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Is Sociology a Science?

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Introduction

Is Sociology a Science? Does sociology embody the critical characteristics to justify its classification as a science and is such a classification acceptable? Since the beginning of the study of sociology in the 19th century, this has been a fundamental conflict within the field of sociology. Opinion is generally divided into two camps; those who believe that Sociology should be considered as equal in stature to the Natural Sciences and those who disagree. Sociology, according to Ackroyd and Hughes is the "... social science that is concerned with the explanation of human behavior." A Science, according to the Oxford dictionary is a branch of knowledge conducted on objective principles involving the systemized observation of and experiment with phenomenon. (This definition is usually accorded exclusively to the natural sciences, for example Physics) The main proponents of this argument are the positivists. Many of the founding fathers of Sociology subscribed to this school of thought. They believed that social facts could be observed objectively, measured and quantified in the way matter is quantified in terms of temperature, volume and pressure. In Chemistry, proven theories make it possible to predict the behavior of elements. ...read more.

Middle

empirical and statistical methods and objective analysis, Durkheim introduced the concept that the suicide rate is a product of social forces, external to the individual. Many interpretists rejoined, highlighting several shortcomings of his study and in general of the positivists approach. Taylor in his book" Beyond Durkheim: Sociology and Suicide" argued that many of Durkheim's concepts are not testable; he claims that Durkheim conjectures invisible forces shape behavior; in so doing ignoring the first rule of positivism that social study should be confined to that which can be observed. Atkinson also attacked Durkheim's use of statistics charging that they are open to interpretation and thus value judgments are invited. Essential to positivist argument was Karl Marx. He was convinced that understanding was the focal point of Sociology, thus he wanted to develop a science of society that would be able to deliberately change and improve the nature of their social order. To this end, he sought laws to understand society. Considered the antithesis of the positivist approach, interactionists for example C. Wright Mills are vociferous not only in their denunciation of it but also in their belief in alternatives. ...read more.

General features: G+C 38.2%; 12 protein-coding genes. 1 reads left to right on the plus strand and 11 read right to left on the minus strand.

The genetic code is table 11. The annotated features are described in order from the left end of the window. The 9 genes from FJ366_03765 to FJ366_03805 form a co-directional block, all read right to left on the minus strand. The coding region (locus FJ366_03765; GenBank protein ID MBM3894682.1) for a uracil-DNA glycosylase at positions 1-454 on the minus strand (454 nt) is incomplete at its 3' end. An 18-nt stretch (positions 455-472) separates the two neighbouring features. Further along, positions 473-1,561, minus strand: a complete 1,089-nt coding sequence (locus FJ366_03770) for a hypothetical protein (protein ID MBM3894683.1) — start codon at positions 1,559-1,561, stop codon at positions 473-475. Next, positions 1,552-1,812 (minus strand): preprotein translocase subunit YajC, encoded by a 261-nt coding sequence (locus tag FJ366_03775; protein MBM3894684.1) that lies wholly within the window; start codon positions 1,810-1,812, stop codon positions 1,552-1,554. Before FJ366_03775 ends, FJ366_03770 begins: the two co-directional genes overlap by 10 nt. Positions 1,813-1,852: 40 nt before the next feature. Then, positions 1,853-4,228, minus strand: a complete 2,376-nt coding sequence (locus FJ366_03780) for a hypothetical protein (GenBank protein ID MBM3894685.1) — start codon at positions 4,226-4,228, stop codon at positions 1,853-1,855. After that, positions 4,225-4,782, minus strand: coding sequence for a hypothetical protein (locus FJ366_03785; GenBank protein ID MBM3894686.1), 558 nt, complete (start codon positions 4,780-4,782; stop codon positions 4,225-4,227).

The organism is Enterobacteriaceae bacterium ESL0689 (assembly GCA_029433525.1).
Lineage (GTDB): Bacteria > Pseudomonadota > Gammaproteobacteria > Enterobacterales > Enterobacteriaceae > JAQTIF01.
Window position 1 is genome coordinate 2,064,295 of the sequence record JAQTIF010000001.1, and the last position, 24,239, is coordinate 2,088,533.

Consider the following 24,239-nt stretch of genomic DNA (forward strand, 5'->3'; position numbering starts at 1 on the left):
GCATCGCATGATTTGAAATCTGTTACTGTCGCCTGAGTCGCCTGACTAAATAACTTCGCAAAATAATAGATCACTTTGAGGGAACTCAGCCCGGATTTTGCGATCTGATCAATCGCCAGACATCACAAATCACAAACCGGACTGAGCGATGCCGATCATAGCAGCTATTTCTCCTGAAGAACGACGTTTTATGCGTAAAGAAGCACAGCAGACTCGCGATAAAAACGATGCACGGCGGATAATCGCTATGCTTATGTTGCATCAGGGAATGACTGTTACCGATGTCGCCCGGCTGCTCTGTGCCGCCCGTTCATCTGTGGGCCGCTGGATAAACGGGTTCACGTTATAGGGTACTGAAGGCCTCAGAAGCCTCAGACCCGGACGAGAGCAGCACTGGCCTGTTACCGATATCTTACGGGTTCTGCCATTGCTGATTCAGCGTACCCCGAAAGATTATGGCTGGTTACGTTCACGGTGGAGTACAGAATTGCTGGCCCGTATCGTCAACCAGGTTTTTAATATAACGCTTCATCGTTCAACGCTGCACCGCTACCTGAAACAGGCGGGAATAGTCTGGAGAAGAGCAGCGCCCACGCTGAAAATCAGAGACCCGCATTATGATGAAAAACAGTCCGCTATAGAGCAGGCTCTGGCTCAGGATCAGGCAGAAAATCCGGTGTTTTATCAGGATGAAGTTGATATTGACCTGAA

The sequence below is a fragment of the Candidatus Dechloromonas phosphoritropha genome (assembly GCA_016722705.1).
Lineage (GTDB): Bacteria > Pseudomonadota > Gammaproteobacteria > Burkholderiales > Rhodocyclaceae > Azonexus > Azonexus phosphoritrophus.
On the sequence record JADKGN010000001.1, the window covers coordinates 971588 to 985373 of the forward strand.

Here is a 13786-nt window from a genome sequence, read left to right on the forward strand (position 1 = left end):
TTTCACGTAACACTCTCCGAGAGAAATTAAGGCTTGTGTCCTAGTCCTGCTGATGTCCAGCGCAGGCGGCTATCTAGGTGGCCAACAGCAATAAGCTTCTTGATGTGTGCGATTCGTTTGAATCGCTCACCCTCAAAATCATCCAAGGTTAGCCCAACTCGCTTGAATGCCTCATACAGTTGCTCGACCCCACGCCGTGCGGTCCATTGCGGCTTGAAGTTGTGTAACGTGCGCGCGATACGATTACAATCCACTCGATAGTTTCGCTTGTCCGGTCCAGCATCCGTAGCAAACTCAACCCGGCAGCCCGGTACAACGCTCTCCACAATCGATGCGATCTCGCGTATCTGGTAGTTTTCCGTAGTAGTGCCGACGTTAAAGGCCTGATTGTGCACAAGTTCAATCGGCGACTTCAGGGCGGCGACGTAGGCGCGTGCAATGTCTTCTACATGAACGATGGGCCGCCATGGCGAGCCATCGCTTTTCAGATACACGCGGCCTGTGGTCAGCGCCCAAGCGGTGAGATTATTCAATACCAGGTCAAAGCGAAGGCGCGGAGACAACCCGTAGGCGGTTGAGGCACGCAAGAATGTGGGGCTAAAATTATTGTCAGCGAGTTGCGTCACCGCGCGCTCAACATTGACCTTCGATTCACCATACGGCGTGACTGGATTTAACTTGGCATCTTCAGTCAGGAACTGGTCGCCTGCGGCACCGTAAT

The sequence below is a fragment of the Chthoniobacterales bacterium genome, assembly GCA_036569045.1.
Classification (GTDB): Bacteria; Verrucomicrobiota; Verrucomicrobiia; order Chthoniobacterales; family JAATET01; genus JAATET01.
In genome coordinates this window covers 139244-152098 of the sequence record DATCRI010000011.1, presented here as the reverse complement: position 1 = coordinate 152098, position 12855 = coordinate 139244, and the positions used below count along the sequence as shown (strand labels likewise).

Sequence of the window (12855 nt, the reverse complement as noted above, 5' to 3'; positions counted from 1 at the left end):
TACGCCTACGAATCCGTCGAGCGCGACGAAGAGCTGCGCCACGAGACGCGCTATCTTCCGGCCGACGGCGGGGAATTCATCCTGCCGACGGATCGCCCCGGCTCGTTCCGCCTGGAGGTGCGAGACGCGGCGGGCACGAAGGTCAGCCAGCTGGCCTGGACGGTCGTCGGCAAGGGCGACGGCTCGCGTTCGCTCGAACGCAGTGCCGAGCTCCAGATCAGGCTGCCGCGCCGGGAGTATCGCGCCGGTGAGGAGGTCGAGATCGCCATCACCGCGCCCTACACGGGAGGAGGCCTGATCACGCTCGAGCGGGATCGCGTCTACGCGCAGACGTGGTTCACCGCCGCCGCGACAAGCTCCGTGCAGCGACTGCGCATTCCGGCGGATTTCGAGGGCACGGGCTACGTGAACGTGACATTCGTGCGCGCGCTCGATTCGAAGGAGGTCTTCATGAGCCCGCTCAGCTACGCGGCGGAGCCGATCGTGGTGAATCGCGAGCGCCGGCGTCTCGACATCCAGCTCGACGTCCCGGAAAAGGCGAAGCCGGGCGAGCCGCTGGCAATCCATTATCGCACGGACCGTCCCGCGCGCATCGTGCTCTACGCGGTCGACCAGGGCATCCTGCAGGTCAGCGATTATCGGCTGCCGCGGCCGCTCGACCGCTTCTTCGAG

Conclusion

who support the positivist stand yet do not automatically disregard interpretive sociology because they believe "the study of unobservable meaning and motives to be perfectly compatible with a scientific subject." In conclusion, sociology is divided into two extreme perspectives, that is, positivism and interpretism. Though not entirely incompatible they both offer different arguments for the pursuit of study in sociology, due to large amounts of evidence that they have accumulated. A new view is however emerging that "there can be no single correct approach." This is the view being taken by many of today's sociologists. Over the years it has been proven that it is unrealistic to attempt to pigeonhole Sociology. A more modified definition of sociology is thus warranted; one which stresses the importance of seeking an understanding of human behavior while at the same time highlighting the need for techniques and methods that are above reproach while at the same time objective. Karina Johnson 1In Durkheim's famous work on suicide, he collected official statistics on suicide for a number of European countries and showed that the rates were stable over a period of time. He also collected statistics relating to a number of other variables and by statistical operations. ?? ?? ?? ?? ...read more.

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